(CNN) -- What happened to the attorney general of Hama?
The mystery surrounding judge Adnan Bakkour deepened Thursday as Syrian state media and the attorney general himself offered conflicting narratives of his whereabouts.
Syria's state news agency first highlighted Bakkour's case Tuesday, when it reported that he had been kidnapped by "seven gunmen with rifles and machine guns" near the village of Karnaz.
The next day, however, a video emerged on YouTube where a gray-haired man in a gray suit and tie introduced himself to the camera as Bakkour.
"I announce my resignation from my position with the Assad regime and his gangs," the judge said.
Bakkour calmly read from a piece of paper, while seated at a desk, with a glass of water by his left hand and a Toshiba laptop by his right.
He went on to list reasons for his resignation.
Bakkour accused Syrian authorities of killing 72 prisoners at the central prison in Hama. He claimed there was a mass grave with 420 bodies in a place called Al Khalidiya, and accused the government of trying to frame the opposition for the killings.
"They (the government) asked me to prepare a report and present it to them showing that the victims were killed by the protesters," Bakkour said.
The attorney general also accused security services of torturing and killing more than 300 demonstrators.
CNN cannot independently confirm these claims. The government in Damascus has denied repeated requests for CNN journalists to visit Syria.
Soon after the release of Bakkour's video resignation, the Syrian state news agency SANA fired back, saying the attorney general had been coerced by kidnappers to make false statements.
Citing an unnamed "official source" in the city of Hama, SANA wrote that "armed terrorist groups who kidnapped" Bakkour "forced him to say these lies at gunpoint."
The SANA article accused the Arabic news channel Al Jazeera of collaborating with kidnappers to mislead Syrian public opinion.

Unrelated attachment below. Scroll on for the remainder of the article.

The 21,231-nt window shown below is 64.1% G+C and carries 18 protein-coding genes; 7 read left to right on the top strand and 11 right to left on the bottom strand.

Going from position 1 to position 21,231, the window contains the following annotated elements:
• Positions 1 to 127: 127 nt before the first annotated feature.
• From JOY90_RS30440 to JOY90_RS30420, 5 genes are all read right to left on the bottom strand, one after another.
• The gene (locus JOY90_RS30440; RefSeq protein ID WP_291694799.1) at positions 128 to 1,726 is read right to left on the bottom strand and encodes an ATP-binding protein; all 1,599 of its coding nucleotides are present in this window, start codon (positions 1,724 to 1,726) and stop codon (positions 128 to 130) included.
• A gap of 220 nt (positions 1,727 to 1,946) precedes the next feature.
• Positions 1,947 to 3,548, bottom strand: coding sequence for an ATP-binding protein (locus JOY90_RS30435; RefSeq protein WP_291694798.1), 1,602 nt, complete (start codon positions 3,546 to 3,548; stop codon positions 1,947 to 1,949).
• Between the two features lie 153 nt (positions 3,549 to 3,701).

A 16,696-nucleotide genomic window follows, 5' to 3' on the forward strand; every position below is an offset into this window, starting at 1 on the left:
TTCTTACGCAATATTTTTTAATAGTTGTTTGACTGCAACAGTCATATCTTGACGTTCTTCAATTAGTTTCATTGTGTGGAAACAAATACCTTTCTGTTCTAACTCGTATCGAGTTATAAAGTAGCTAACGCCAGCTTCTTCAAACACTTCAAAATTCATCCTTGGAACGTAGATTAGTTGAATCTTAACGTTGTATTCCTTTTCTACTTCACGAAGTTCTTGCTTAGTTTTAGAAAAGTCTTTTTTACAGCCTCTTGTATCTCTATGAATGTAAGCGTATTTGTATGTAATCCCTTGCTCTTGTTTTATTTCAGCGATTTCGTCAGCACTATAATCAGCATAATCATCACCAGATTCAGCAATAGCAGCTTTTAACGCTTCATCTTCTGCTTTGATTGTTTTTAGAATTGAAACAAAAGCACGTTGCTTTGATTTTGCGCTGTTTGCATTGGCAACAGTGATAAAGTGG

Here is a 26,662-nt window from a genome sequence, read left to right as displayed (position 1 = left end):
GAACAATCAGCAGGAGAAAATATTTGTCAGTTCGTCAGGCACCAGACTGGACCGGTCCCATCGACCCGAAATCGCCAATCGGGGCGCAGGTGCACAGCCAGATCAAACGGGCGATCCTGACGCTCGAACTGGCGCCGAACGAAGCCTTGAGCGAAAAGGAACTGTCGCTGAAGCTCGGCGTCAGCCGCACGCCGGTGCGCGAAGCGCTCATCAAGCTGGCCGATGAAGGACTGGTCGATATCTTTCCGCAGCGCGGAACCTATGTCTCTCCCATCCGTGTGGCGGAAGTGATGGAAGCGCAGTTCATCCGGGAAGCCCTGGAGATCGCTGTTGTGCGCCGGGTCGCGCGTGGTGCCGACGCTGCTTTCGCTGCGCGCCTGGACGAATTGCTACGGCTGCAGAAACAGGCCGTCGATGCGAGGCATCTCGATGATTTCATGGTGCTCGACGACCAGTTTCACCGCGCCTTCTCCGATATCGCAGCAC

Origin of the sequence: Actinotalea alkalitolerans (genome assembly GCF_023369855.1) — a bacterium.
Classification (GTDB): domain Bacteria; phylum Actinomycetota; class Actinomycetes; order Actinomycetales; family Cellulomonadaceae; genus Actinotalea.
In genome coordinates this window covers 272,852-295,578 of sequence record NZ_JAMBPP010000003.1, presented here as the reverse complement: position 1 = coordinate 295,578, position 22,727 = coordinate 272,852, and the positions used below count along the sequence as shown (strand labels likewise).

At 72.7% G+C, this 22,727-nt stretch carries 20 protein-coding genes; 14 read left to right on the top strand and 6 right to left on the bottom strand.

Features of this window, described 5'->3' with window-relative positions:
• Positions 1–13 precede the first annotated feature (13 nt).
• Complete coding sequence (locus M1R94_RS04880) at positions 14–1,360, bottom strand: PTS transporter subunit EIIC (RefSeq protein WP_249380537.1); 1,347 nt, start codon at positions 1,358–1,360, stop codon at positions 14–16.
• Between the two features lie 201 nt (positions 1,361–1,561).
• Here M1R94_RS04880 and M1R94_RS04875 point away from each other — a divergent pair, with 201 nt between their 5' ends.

But hours later, Bakkour was back on camera in another video uploaded to YouTube.
This time, he appeared standing, wearing the same suit, but now without a tie.
"What Syrian TV broadcast that I had been kidnapped by armed groups is untrue," Bakkour said.
"I am now protected by the rebels and I am in good health. Today is Wednesday August 31st. Shabiha (pro-government militia) tried to kidnap me today but they failed to do so. I will make live statements as soon as I leave Syria, soon."
If Bakkour has in fact defected, it would mark a major blow to the Syrian government, said one prominent Syrian activist in exile,.
"He (Bakkour) has been appointed directly by the minister of justice. He is the highest authority among all the judges in Hama," said Rami Abdulrahman, director of the London-based Syrian Observatory of Human Rights.
"We cannot confirm whether or not he has defected or whether he has been kidnapped," Abdulrahman added.
The western Syrian city of Hama has been at the center of the protests, with fierce crackdowns last month that included military tanks and government forces raiding homes.
Since the uprising first erupted in Syria more than five months ago, a number of men have appeared in similar videos wearing military uniforms and announcing their defection from the Syrian army.
Meanwhile, Syrian state TV has also broadcast televised confessions of men who claimed to commit acts of political violence on the part of the Syrian opposition.
The United Nations Human Rights Commissioner has reported that more than 2,200 people have been killed since the security forces launched a bloody campaign to crush anti-government protests last March.
Citing a pattern of widespread, systematic human rights abuses, UN Human Rights Commissioner Navi Pillay says the Damascus regime may be guilty of "crimes against humanity."